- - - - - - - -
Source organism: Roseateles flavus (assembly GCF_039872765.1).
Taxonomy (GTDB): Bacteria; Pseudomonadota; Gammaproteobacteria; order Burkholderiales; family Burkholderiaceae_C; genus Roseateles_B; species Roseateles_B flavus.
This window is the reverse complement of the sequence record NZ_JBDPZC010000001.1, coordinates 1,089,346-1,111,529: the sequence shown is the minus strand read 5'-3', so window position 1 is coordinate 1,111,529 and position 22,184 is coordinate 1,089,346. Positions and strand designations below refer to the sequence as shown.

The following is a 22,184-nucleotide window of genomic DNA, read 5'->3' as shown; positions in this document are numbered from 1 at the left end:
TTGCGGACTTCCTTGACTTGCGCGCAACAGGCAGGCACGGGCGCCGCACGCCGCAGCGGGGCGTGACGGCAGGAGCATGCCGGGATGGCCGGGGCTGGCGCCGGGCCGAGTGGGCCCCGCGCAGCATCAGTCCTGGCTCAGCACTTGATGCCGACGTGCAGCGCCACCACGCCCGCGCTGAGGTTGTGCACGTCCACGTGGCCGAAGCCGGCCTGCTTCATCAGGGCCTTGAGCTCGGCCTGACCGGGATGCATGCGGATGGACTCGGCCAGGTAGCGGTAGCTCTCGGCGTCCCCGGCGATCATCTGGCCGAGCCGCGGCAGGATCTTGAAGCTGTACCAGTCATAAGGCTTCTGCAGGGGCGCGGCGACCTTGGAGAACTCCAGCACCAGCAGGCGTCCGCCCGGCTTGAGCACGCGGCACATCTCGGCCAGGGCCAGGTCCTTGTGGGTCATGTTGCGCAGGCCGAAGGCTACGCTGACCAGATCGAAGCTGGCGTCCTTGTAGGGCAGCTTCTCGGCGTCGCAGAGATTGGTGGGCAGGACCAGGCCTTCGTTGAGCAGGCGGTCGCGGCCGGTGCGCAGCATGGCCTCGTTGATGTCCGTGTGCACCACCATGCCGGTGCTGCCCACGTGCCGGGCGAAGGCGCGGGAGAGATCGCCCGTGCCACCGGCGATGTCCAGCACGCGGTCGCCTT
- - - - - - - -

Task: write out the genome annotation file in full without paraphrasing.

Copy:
Source organism: Roseateles flavus (assembly GCF_039872765.1).
Taxonomy (GTDB): Bacteria; Pseudomonadota; Gammaproteobacteria; order Burkholderiales; family Burkholderiaceae_C; genus Roseateles_B; species Roseateles_B flavus.
This window is the reverse complement of the sequence record NZ_JBDPZC010000001.1, coordinates 1,089,346-1,111,529: the sequence shown is the minus strand read 5'-3', so window position 1 is coordinate 1,111,529 and position 22,184 is coordinate 1,089,346. Positions and strand designations below refer to the sequence as shown.

The following is a 22,184-nucleotide window of genomic DNA, read 5'->3' as shown; positions in this document are numbered from 1 at the left end:
TTGCGGACTTCCTTGACTTGCGCGCAACAGGCAGGCACGGGCGCCGCACGCCGCAGCGGGGCGTGACGGCAGGAGCATGCCGGGATGGCCGGGGCTGGCGCCGGGCCGAGTGGGCCCCGCGCAGCATCAGTCCTGGCTCAGCACTTGATGCCGACGTGCAGCGCCACCACGCCCGCGCTGAGGTTGTGCACGTCCACGTGGCCGAAGCCGGCCTGCTTCATCAGGGCCTTGAGCTCGGCCTGACCGGGATGCATGCGGATGGACTCGGCCAGGTAGCGGTAGCTCTCGGCGTCCCCGGCGATCATCTGGCCGAGCCGCGGCAGGATCTTGAAGCTGTACCAGTCATAAGGCTTCTGCAGGGGCGCGGCGACCTTGGAGAACTCCAGCACCAGCAGGCGTCCGCCCGGCTTGAGCACGCGGCACATCTCGGCCAGGGCCAGGTCCTTGTGGGTCATGTTGCGCAGGCCGAAGGCTACGCTGACCAGATCGAAGCTGGCGTCCTTGTAGGGCAGCTTCTCGGCGTCGCAGAGATTGGTGGGCAGGACCAGGCCTTCGTTGAGCAGGCGGTCGCGGCCGGTGCGCAGCATGGCCTCGTTGATGTCCGTGTGCACCACCATGCCGGTGCTGCCCACGTGCCGGGCGAAGGCGCGGGAGAGATCGCCCGTGCCACCGGCGATGTCCAGCACGCGGTCGCCTT